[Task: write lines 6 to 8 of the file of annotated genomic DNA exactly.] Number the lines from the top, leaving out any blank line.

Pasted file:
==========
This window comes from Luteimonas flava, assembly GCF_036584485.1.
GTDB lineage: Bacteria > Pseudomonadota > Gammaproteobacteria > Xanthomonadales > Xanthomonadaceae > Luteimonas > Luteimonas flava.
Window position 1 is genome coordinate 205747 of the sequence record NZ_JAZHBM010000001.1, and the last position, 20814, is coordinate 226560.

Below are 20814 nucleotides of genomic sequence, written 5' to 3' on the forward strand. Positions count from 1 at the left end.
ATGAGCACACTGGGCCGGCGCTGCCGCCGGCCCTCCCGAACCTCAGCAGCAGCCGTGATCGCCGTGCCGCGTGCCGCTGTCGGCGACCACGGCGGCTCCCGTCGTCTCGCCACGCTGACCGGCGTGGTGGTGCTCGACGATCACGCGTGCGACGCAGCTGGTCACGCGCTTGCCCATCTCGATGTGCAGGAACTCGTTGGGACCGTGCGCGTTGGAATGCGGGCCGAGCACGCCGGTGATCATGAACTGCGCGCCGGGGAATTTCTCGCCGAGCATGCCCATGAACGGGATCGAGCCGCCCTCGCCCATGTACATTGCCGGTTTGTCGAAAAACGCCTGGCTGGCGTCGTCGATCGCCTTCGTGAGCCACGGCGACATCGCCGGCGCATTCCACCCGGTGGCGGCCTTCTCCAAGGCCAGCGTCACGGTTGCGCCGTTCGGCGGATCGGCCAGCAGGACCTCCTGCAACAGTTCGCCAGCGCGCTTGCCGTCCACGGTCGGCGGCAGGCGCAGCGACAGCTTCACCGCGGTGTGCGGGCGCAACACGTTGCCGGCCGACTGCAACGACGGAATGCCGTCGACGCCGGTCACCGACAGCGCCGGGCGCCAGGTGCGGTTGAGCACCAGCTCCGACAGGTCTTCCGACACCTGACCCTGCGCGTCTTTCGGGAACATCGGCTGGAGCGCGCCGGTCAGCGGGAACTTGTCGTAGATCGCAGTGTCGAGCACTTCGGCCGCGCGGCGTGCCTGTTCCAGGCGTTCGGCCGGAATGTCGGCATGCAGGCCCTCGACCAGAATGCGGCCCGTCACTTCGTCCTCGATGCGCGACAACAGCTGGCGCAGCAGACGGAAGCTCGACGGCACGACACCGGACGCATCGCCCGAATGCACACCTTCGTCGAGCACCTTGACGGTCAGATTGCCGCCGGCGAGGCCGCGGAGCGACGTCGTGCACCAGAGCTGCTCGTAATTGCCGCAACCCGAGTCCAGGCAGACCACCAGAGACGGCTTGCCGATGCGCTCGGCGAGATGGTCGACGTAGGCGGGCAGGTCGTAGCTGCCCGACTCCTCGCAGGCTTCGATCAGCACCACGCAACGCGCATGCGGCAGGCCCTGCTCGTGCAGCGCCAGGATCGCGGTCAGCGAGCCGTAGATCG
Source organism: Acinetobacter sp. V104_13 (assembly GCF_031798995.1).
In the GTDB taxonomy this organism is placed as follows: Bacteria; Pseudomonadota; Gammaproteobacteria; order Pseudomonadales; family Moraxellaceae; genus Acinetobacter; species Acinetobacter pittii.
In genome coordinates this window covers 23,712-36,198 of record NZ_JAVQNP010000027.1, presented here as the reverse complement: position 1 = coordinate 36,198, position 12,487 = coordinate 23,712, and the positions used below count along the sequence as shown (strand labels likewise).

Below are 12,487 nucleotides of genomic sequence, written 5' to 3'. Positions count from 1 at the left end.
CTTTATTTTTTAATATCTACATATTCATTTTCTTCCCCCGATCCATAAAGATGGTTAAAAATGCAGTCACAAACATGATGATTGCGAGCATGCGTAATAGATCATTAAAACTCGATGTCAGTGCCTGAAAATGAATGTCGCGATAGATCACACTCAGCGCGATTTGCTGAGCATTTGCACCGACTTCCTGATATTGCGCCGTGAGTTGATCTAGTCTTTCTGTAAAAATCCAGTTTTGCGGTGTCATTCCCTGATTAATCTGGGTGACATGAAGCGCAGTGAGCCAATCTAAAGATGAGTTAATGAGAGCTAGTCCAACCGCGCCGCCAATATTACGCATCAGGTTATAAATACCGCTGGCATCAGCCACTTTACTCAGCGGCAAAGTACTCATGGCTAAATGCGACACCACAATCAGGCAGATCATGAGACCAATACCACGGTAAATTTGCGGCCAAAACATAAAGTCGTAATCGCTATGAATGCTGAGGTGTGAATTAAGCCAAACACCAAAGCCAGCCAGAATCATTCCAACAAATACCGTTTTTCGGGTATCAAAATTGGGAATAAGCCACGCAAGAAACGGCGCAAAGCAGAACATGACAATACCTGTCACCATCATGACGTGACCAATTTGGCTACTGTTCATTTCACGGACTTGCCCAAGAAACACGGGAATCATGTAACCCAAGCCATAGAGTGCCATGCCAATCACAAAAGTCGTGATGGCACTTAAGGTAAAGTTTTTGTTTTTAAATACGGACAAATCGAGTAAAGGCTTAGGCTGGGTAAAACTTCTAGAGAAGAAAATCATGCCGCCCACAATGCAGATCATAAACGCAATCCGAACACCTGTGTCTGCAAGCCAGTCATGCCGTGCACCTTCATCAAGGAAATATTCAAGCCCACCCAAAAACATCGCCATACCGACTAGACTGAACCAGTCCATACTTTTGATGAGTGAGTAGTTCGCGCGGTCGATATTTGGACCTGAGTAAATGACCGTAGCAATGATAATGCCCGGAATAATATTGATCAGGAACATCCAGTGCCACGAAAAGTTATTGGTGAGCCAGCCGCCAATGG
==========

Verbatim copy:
Source organism: Acinetobacter sp. V104_13 (assembly GCF_031798995.1).
In the GTDB taxonomy this organism is placed as follows: Bacteria; Pseudomonadota; Gammaproteobacteria; order Pseudomonadales; family Moraxellaceae; genus Acinetobacter; species Acinetobacter pittii.
In genome coordinates this window covers 23,712-36,198 of record NZ_JAVQNP010000027.1, presented here as the reverse complement: position 1 = coordinate 36,198, position 12,487 = coordinate 23,712, and the positions used below count along the sequence as shown (strand labels likewise).